Several weeks ago I received a phone call asking me to speak to an AP Reporter, Ramit Masti. Ramit was going to do a story on the lingering effects of the tortuous drought. I believe it is important to speak up for our ranching business – so I agreed.
Ramit and Pat, a photographer, arrived on Friday afternoon. We continued with our work and they basically went with us. We had cattle to health check. Brandon and Carl were here to pen one herd, sort the calves, and check cow and calf to be sure all were healthy. We have been doctoring several cows for infections in their hooves. All were good in this herd so back to the pasture they went.
I then had my interview with Ramit. I told her how the drought had been devastating to all ranchers and farmers in Texas. We had had temperatures over 100 degrees for over 60 straight days – several days at 105. NO RAIN!! We worked our cows starting at 4:30 a.m. – it was dark and we relied on our horses to take us where we needed to go. Our stock ponds and creeks completely dried up – we hauled water to our cows. Hay was a huge issue – we had to start feeding earlier than normal. I flagged a loaded hay truck down in Grapeland, Texas and asked the driver where the hay was coming from. It truly was God in action because the driver told me the hay was coming out of Mississippi and I connected with a great, honest, fair man – Paul Thompson. He knew of our plight – sold me hay at a fair price. It was the expense of trucking it from Mississippi to Texas – doubled our price.We brought in over 30 truck loads of hay trying to save our cattle – those trucks came in all hours of the day, night, early morning. They would arrive and Gary, my husband, would un-load. They would turn around to get another load.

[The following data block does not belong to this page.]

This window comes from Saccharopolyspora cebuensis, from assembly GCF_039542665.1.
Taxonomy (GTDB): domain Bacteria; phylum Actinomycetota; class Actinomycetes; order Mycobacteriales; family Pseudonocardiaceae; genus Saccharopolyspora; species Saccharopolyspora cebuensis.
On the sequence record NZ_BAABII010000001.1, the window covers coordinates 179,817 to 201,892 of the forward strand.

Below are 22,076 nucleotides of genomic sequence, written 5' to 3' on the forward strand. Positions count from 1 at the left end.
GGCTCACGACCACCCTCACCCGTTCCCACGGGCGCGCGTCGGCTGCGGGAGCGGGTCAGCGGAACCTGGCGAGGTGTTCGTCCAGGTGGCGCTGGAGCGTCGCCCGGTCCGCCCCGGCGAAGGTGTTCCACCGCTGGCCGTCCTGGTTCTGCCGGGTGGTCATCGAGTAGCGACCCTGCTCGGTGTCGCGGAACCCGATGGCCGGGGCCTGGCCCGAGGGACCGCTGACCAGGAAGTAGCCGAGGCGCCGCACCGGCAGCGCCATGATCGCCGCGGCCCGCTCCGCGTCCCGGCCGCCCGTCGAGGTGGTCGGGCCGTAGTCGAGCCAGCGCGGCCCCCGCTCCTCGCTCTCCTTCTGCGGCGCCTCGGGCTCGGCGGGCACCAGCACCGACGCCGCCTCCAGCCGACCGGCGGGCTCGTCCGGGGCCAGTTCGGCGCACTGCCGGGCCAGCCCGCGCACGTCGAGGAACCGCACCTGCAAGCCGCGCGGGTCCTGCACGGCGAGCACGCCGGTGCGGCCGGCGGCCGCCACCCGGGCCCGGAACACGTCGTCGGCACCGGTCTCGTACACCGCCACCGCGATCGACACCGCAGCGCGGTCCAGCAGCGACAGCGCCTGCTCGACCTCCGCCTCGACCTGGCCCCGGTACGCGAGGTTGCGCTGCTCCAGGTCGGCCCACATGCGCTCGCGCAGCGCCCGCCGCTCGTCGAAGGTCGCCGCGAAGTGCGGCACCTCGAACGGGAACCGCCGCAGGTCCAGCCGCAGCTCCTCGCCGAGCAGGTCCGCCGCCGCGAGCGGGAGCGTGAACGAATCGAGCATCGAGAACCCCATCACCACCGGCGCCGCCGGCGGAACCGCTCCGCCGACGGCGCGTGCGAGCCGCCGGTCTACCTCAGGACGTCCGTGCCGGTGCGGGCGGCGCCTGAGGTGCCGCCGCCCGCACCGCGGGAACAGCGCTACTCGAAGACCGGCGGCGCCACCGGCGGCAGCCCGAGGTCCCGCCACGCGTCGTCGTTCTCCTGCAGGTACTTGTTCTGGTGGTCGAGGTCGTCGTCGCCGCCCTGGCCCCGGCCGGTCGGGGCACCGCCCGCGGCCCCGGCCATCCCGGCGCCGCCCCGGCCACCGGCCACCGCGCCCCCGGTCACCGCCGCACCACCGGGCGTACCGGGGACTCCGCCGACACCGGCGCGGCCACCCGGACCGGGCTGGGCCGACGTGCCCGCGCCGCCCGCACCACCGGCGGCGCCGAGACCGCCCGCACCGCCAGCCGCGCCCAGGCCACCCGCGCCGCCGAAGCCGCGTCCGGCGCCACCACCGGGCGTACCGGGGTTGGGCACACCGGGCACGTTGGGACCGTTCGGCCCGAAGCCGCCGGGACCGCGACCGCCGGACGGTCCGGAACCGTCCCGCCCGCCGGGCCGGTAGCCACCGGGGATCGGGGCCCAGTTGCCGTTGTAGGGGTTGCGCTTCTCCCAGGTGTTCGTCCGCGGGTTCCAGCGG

So it was so hot it took your breath away – no water – no grass – no winter feed……………and then the wild fires. That was terrifying.
We had to sell our calves early so we lost money on pounds sold. We had to sell all our calves – even our replacement heifers that are normally kept for future production. We had to cull our herds down – selling cows – taking down our future production even further. We used every last available dollar we had to feed the cows. We were emotionally, physically, and financially drained. But ranchers know – we have to do everything we can to save our ranches – save our cattle. That spirit has prevailed for generations.
Ramit listened – she understood what we had gone through and the long term affects ahead of all of us. All ranchers so want to get a positive message out about what we do and how passionate we are. As for my report on the reporter – she has the spirit and heart of a Texas Rancher Girl. She can ride with us anytime – and we hope she does!!!